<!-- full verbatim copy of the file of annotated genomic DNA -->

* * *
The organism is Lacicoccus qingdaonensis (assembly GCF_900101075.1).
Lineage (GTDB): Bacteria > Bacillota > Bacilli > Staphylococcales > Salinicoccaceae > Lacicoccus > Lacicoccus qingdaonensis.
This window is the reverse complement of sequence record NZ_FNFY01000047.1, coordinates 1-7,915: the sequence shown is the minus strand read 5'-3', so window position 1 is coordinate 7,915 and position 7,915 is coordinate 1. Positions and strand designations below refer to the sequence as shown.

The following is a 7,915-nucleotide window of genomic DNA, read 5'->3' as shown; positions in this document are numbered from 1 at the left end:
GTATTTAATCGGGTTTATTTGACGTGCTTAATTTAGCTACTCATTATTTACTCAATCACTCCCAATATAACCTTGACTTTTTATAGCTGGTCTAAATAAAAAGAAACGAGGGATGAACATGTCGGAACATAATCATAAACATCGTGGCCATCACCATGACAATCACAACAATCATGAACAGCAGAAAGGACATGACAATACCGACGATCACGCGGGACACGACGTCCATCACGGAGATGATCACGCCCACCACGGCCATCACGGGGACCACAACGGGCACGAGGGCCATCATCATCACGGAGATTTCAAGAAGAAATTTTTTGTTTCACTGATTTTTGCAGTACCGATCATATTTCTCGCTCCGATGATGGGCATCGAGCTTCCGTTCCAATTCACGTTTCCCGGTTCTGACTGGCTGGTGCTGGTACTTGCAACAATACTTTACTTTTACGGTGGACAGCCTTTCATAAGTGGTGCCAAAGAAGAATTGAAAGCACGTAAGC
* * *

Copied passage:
The organism is Lacicoccus qingdaonensis (assembly GCF_900101075.1).
Lineage (GTDB): Bacteria > Bacillota > Bacilli > Staphylococcales > Salinicoccaceae > Lacicoccus > Lacicoccus qingdaonensis.
This window is the reverse complement of sequence record NZ_FNFY01000047.1, coordinates 1-7,915: the sequence shown is the minus strand read 5'-3', so window position 1 is coordinate 7,915 and position 7,915 is coordinate 1. Positions and strand designations below refer to the sequence as shown.

The following is a 7,915-nucleotide window of genomic DNA, read 5'->3' as shown; positions in this document are numbered from 1 at the left end:
GTATTTAATCGGGTTTATTTGACGTGCTTAATTTAGCTACTCATTATTTACTCAATCACTCCCAATATAACCTTGACTTTTTATAGCTGGTCTAAATAAAAAGAAACGAGGGATGAACATGTCGGAACATAATCATAAACATCGTGGCCATCACCATGACAATCACAACAATCATGAACAGCAGAAAGGACATGACAATACCGACGATCACGCGGGACACGACGTCCATCACGGAGATGATCACGCCCACCACGGCCATCACGGGGACCACAACGGGCACGAGGGCCATCATCATCACGGAGATTTCAAGAAGAAATTTTTTGTTTCACTGATTTTTGCAGTACCGATCATATTTCTCGCTCCGATGATGGGCATCGAGCTTCCGTTCCAATTCACGTTTCCCGGTTCTGACTGGCTGGTGCTGGTACTTGCAACAATACTTTACTTTTACGGTGGACAGCCTTTCATAAGTGGTGCCAAAGAAGAATTGAAAGCACGTAAGC